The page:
In detecting the presence of abnormal pre-cancerous or cancerous breast tissue, a hand-held probe is provided for obtaining surface measurements at the skin. The probe may include electrodes for passing current as well as for measuring. An impedance measurement may be taken between the nipple cup electrode and the hand-held probe, or may be taken between electrodes on the hand-held probe. Alternatively, a ductoscopic or non-optical ductal probe may be interfaced with one or more miniaturized electrodes. After taking initial DC measurements, a wetting/permeabilizing agent may be introduced to reduce skin impedance. The agent may be introduced using a microfluidic approach, as described above, to move fluid to the surface of the electrodes. Alternatively, surface electrodes that just penetrate the stratum corneum may be used to decrease impedance.
Regardless of the configuration of the device,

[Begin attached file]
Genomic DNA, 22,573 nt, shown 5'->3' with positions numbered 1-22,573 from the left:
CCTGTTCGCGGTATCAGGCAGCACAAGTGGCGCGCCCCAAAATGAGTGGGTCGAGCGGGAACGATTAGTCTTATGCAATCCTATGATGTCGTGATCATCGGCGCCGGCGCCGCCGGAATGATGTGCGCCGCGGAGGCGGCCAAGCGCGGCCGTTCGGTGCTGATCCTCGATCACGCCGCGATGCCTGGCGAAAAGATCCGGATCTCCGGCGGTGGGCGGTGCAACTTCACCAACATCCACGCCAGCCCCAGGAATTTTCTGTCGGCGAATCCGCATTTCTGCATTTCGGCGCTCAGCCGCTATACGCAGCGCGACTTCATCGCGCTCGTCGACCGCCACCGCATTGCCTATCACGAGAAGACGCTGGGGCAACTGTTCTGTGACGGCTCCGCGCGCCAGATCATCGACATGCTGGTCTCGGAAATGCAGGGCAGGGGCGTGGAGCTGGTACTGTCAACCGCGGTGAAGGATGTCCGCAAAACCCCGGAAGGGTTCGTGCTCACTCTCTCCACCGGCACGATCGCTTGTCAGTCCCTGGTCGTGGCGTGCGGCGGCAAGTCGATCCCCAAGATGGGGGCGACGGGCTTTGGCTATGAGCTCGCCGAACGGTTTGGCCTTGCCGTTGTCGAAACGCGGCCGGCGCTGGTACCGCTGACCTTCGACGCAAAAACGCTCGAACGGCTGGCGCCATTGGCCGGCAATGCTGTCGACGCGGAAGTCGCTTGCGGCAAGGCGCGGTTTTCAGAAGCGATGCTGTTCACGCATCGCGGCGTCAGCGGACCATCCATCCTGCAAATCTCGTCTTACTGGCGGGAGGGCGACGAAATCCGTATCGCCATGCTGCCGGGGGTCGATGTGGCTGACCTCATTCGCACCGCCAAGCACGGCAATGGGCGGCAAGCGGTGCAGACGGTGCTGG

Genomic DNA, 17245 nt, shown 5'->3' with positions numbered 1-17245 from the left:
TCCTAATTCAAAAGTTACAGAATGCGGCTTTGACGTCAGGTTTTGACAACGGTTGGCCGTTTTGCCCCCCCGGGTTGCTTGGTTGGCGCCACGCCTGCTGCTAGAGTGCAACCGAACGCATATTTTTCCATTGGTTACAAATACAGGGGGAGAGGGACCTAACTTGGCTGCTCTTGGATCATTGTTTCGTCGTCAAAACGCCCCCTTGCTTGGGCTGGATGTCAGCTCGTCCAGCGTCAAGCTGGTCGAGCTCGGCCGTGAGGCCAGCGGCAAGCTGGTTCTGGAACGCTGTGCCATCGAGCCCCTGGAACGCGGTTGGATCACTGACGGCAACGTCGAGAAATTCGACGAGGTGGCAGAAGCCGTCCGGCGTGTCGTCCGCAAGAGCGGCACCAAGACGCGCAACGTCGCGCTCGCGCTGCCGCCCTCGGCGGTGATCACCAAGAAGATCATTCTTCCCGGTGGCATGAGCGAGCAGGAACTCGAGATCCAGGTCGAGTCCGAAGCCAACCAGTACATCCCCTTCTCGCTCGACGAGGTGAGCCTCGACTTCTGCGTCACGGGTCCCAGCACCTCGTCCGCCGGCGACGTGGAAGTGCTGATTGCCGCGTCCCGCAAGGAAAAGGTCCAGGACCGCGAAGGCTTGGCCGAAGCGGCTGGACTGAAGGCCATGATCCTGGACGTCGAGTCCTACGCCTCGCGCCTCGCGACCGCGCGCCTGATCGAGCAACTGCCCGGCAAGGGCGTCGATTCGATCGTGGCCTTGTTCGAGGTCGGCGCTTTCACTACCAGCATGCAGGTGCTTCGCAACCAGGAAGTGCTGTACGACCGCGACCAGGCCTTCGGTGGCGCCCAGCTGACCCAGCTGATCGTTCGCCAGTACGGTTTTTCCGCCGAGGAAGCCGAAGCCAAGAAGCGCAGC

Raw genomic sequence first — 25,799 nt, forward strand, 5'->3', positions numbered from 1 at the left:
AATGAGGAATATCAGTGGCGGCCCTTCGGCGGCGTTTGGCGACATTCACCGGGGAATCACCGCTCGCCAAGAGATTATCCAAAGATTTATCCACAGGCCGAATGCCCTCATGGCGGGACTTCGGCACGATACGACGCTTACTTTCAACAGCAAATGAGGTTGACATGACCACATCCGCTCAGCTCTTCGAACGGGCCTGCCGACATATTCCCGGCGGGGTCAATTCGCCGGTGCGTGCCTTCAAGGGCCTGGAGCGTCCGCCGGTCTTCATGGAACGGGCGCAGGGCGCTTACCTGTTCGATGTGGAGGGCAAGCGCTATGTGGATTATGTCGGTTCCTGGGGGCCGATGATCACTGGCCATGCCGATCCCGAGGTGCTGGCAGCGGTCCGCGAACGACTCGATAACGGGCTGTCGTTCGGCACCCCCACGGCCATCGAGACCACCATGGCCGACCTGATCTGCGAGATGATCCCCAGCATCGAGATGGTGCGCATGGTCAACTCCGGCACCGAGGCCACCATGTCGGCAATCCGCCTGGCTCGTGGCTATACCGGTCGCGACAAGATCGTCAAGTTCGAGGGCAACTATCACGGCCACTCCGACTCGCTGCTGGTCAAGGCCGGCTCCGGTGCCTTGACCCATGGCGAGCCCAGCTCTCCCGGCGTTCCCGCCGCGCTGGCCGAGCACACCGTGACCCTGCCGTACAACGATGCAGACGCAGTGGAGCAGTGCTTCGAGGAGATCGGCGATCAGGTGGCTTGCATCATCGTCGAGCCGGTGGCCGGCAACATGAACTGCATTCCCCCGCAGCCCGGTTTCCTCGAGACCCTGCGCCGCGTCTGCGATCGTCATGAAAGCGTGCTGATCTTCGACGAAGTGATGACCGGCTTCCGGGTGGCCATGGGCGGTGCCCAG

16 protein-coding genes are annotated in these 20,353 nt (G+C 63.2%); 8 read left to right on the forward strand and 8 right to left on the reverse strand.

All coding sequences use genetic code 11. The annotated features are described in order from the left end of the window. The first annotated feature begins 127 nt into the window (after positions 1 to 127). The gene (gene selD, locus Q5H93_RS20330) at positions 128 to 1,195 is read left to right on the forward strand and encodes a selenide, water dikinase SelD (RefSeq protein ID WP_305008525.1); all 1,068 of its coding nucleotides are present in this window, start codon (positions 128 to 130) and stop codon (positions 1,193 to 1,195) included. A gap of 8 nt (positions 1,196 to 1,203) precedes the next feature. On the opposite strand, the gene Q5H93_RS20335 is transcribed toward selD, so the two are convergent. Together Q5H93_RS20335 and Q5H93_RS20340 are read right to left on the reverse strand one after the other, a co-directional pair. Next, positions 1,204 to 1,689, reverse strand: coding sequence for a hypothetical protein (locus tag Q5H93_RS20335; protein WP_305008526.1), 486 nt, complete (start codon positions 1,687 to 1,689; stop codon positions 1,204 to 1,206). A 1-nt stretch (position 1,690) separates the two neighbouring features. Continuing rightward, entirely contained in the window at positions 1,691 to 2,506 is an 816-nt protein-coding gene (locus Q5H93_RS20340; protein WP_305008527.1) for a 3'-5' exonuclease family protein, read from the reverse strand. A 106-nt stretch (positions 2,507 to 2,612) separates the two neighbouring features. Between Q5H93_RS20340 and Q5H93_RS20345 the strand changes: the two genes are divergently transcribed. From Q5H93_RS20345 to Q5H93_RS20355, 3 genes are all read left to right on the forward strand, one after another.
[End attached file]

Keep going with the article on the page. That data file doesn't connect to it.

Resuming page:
To avoid stray capacitances, the electrodes may be connected via shielded wires to a selection switch 120 which may select a specific probe 105 following a command from the Digital Signal Processor (DSP) 130. The selection switch 120 also selects the appropriate filter interfaced to the probe 105, such that a low pass filter is used during DC measurements and/or an intermediate or high pass filter is used during the AC impedance measurements. The selection switch 120 passes the current to an amplifier array 140 which may be comprised of multiple amplifiers or switch the signals from different electrodes through the same amplifiers when multiple electrodes are employed. In a preferred embodiment digital or analogue lock-in amplifiers are used to detect minute signals buried in noise. This enables the measurement of the signal of interest as an amplitude modulation on a reference frequency. The switching element may average, sample, or select the signal of interest depending on the context of the measurement. This processing of the signal will be controlled by the DSP following commands from the CPU. The signals then pass to a multiplexer 150, and are serialized before conversion from an analogue to a digital signal by the ADC. A programmable gain amplifier 160 matches the input signal to the range of the ADC 170. The output of the ADC 170 passes to the DSP 130. The DSP 130 processes the information to calculate the DC potential and its pattern on the ductal-epithelial or skin surface as well as over the region of suspicion. In addition the impedance at varying depth and response of the DC potential and impedance to different ECM concentrations of ions, drug, hormones, or other agent are used to estimate the probability of cancer. The results are then sent to the CPU 180 to give a test result 185.